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Age: 61
Occupation: philosopher, politician, journalist, writer, historian

Project 1917 is a series of events that took place a hundred years ago as described by those involved. It is composed only of diaries, letters, memoirs, newspapers and other documents

Kerensky, the Cadets, Breshkovskaya, Plekhanov and similar politicians are conscious or unconscious tools in the hands of Anglo-French imperialism, as six months’ history of the Russian revolution has proved in full.

If the reader remembers the speech which A.F. Kerensky gave to end the Moscow meeting and compares it with the part of the updated government’s declaration about the war question, then he will have to admit that indeed, ‘the times are changing, and we are stuck in the former.’ See more

“Den’” says that the fool won. Probably. Lenin won. But Lenin is not a fool at all. See more

Kerensky is revealing himself more and more as a Bonapartist. He was considered a Socialist-Revolutionary. Now we know that he is not merely a "March" Socialist-Revolutionary who ran over to them from the Trudoviks "for advertising purposes". See more

The world proletarian revolution is clearly maturing. The question of its relation to the state is acquiring practical importance. The elements of opportunism that accumulated over the decades of comparatively peaceful development have given rise to the trend of social-chauvinism which dominated the official socialist parties throughout the world. See more

at a State meeting

Also attending: Kerensky, Catherine Breshkovsky, KornilovCommander in Chief of the Petrograd command - from 18 March 1917, Nekrasov, Lvov, Rodzianko, Tsereteli, Guchkov, Plekhanov, Trubetskoy and others

You see, to this day I have always thought that most of Russia was populated by Russians – Slavs.  I had thought that the dominant type here was Slavic, the “Novgorod” type, roughly speaking. That is to say – tall, mainly long-headed, (dolichocephalic), with fair hair.  But what do I see when I look at all the workers, peasants and soldiers’ deputies in all the Russian, Petersburg and other Soviets? See more

I’m not a fan of Plekhanov, and his ideas are alien to me. But now I feel a great deal of respect for him and he touches me. He could be the most popular and glorified man in Russia, he is the long-time leader of Russian Social Democracy. To achieve this he would have had to become just a bit of a demagogue, to embark on the path of flattery and indulgence to mass instincts.

The Ukrainian movement is becoming something that promises great tribulations to the Russian state. Needless to say, it is deeply tragic. Every print outlet in our country is blunt about it, regardless of its affiliation. But one needs to be fair. Not only the Central Rada is responsible for what is happening right now in Little Russia. See more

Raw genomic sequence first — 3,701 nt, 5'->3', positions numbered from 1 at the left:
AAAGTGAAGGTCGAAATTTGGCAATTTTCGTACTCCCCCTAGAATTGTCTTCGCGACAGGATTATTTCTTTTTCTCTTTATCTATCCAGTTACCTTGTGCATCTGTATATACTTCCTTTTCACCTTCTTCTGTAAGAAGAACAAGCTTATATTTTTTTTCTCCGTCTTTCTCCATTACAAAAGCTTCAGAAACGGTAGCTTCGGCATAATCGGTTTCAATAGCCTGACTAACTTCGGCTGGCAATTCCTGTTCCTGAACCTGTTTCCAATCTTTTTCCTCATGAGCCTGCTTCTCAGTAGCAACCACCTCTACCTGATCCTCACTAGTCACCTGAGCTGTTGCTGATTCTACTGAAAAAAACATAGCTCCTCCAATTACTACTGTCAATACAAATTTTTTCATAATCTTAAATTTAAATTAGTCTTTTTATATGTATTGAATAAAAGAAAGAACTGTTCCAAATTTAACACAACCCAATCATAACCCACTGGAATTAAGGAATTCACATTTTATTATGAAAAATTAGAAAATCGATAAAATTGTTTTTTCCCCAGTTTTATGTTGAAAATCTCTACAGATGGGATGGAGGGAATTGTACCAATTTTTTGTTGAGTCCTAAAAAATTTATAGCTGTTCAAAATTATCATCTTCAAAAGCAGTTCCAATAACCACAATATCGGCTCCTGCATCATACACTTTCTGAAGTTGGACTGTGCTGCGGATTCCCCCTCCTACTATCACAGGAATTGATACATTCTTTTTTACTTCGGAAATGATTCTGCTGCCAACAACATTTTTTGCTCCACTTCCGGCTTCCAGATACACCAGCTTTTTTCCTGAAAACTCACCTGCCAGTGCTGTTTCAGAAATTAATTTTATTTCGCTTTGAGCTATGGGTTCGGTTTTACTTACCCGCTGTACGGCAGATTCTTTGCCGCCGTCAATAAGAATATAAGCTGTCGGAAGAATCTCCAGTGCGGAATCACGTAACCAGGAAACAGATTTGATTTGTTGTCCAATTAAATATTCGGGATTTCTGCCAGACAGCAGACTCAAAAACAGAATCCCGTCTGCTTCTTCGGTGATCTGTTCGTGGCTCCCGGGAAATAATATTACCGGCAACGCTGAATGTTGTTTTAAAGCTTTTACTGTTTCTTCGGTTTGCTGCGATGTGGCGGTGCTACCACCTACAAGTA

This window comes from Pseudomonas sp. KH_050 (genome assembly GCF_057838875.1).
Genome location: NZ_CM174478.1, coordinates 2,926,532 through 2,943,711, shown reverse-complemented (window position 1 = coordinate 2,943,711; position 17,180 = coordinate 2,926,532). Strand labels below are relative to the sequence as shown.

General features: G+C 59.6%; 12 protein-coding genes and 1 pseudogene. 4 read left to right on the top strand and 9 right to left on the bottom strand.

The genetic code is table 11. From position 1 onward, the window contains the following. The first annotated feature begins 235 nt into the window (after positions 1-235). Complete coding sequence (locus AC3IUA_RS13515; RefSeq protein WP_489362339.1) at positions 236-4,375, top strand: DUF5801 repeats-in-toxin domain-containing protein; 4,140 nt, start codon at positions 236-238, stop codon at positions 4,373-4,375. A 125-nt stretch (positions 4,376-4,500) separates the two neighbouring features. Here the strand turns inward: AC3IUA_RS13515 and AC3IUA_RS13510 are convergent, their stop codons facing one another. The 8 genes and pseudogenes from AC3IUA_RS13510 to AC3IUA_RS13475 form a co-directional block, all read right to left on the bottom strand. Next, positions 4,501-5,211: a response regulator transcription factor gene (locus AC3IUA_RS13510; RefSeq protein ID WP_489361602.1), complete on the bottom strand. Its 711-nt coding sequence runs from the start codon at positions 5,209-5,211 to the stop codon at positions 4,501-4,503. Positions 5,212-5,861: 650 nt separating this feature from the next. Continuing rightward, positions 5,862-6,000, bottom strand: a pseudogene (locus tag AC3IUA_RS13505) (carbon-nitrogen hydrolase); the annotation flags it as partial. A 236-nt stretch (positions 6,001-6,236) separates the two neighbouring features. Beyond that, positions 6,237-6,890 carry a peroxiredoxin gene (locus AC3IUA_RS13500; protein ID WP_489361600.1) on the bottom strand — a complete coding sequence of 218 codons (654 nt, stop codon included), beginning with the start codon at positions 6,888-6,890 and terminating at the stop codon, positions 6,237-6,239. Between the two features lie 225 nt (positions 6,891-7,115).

Unfortunately, far from all of the speeches currently being made at the All-Russia Conference of Soviets of Workers’ and Soldiers’ Deputies can be called intelligent. Lenin and his associates seem to have lost all their capacity for reason. Our well-known founder of a new religion, Father Anatoly Lunacharsky, has suffered the same loss. See more

The first All-Russian Conference of Soviets in the Cadet School of the Vasilyevsky District. We, the Bolshevik-Internationalists, made our presence known with a firm line of speeches… In the first rows of the auditorium I noticed Plekhanov. His hair has turned grey. He is not with us, he is an Oboronets. See more

And still, the thought of taking away estates without compensation is quite objectionable. Imagine a large-scale landowner. As the owner of such a large quantity of land, he is a rich man. But he is rich only so long as no one takes away that land. As soon as the land is seized without compensation, he will become destitute. See more

On the third day of a dispute at the pipe factory, Pravda supporters grew so embittered with their opponents that they were about to throw the Socialist Revolutionary Kapanitsky into a furnace. Then, they abandoned this humane plan for another – they decided to take Kapanitsky off in a cart and drown him in the river. Luckily, he was freed by other workers. The clash resulted in some casualties.

What is fraternization like on the front? A German pike swims up to a Russian carp, and under the guise of fraternization, it wheedles out our military secrets and takes a peek at our positions to make them easier to seize later on.

It wasn’t long ago that we considered ourselves to be the faithful servants of the Russian Tsar. Now that there is no Tsar, we are not servants - we are free citizens. The title of “citizen”, which we have earned as a result of a long and bitter fight at the cost of countless casualties, has given us immense rights, but it has also bestowed upon us more responsibilities. See more